Every year, over one billion international tourists pack their bags to go on holiday, creating millions of jobs and investment for national and local economies. But decades of ever-expanding mass tourism are taking their toll on the environment.
According to figures from the UN’s World Tourism Organisation, tourism is responsible for about 5% of CO2 emissions – with increased storms and heatwaves, desertification, fresh water loss, rising sea levels that threaten coastal resorts, and diminished snowfall in alpine skiing areas.
Almost 25 years since the Earth Summit in Rio de Janeiro first floated the idea of sustainable tourism, it is clear to world leaders that a fundamental change is needed in the way we approach the whole concept of travel. This is one of the reasons why 2017 has been designated by the UN as the International Year of Sustainable Tourism.
Bodies like UN’s World Tourism Organisation are doing their best to help change the lives of local communities, but as tourist demands grow, it is increasingly recognised that a more robust and environmentally friendly infrastructure is needed to support the needs of both the tourism industry and local communities without causing more damage to the planet.
A global commitment
In 2010 the European Commission officially committed itself to promoting the development of sustainable, responsible and high-quality tourism. That commitment is now a global one.
The World Tourism Organisation is working with governments, public and private partners, finance institutions, UN agencies, NGOs and other international organisations to build a more sustainable tourism strategy – combining policies for inclusive and sustainable economic growth, employment and decent jobs with real concern for fragile ecosystems increasingly at risk.
During the 70th Session of the UN General Assembly in 2015, 154 heads of state agreed the 2030 Agenda for Sustainable Development, along with 17 Sustainable Development Goals – an ambitious far-reaching framework designed to ease poverty, protect the planet and ensure prosperity for all – particularly those in low-income tourist destinations.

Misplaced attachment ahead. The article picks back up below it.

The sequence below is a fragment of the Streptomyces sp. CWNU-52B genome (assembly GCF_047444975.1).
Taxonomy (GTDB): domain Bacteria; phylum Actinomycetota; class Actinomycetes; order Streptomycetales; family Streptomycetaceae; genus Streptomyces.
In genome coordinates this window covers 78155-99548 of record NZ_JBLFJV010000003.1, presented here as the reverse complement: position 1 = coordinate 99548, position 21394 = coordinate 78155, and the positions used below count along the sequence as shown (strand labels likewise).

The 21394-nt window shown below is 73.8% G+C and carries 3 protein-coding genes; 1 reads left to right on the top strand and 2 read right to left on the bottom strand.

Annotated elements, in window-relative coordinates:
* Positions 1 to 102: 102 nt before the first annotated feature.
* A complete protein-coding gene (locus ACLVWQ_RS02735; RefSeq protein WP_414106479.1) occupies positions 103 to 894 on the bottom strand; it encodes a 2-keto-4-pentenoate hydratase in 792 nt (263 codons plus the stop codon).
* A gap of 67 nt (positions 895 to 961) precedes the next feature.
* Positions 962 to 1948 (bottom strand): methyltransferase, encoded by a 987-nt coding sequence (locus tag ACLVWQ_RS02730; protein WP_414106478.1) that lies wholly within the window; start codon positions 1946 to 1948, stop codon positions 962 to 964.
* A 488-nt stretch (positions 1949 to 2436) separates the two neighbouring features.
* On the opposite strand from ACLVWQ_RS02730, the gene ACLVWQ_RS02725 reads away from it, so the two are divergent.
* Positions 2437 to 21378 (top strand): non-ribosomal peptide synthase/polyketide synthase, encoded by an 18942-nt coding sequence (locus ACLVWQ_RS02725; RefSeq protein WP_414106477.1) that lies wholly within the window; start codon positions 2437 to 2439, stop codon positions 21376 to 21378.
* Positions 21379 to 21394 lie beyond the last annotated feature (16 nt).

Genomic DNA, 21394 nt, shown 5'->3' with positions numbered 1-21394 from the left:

From its first tentative steps in the 1990s, the concept of sustainable tourism has been wholeheartedly supported by the co-operative movement. CECOP–CICOPA Europe, the European branch of CICOPA (the international confederation of industrial and service co-operatives), is one of the most vocal champions of sustainability.
Related: Co-ops commit to sustainable development goals
In December 2013, more than 1,000 worker and social co-operatives from the CECOP–CICOPA Europe network involved in activities linked to tourism celebrated European Tourism Day. Their vision for a more sustainable and responsible tourism was founded on the co-operative business model, offering a more sustainable and responsible tourism combining economic competitiveness with solutions to social and environmental needs.
One of their most innovative ideas was Cooproute – a travel itinerary mapping the rich field of cultural and industrial co-operative tourism in various European countries. Aimed particularly at young people, the route highlights important destinations illustrating the history of co-operative culture and values, from artisan co-ops producing traditional textiles to iconic locations such as the Rochdale Pioneers Museum on Toad Lane. Cooproute has the ultimate ambition to be recognised as a European Cultural Route by the Council of Europe.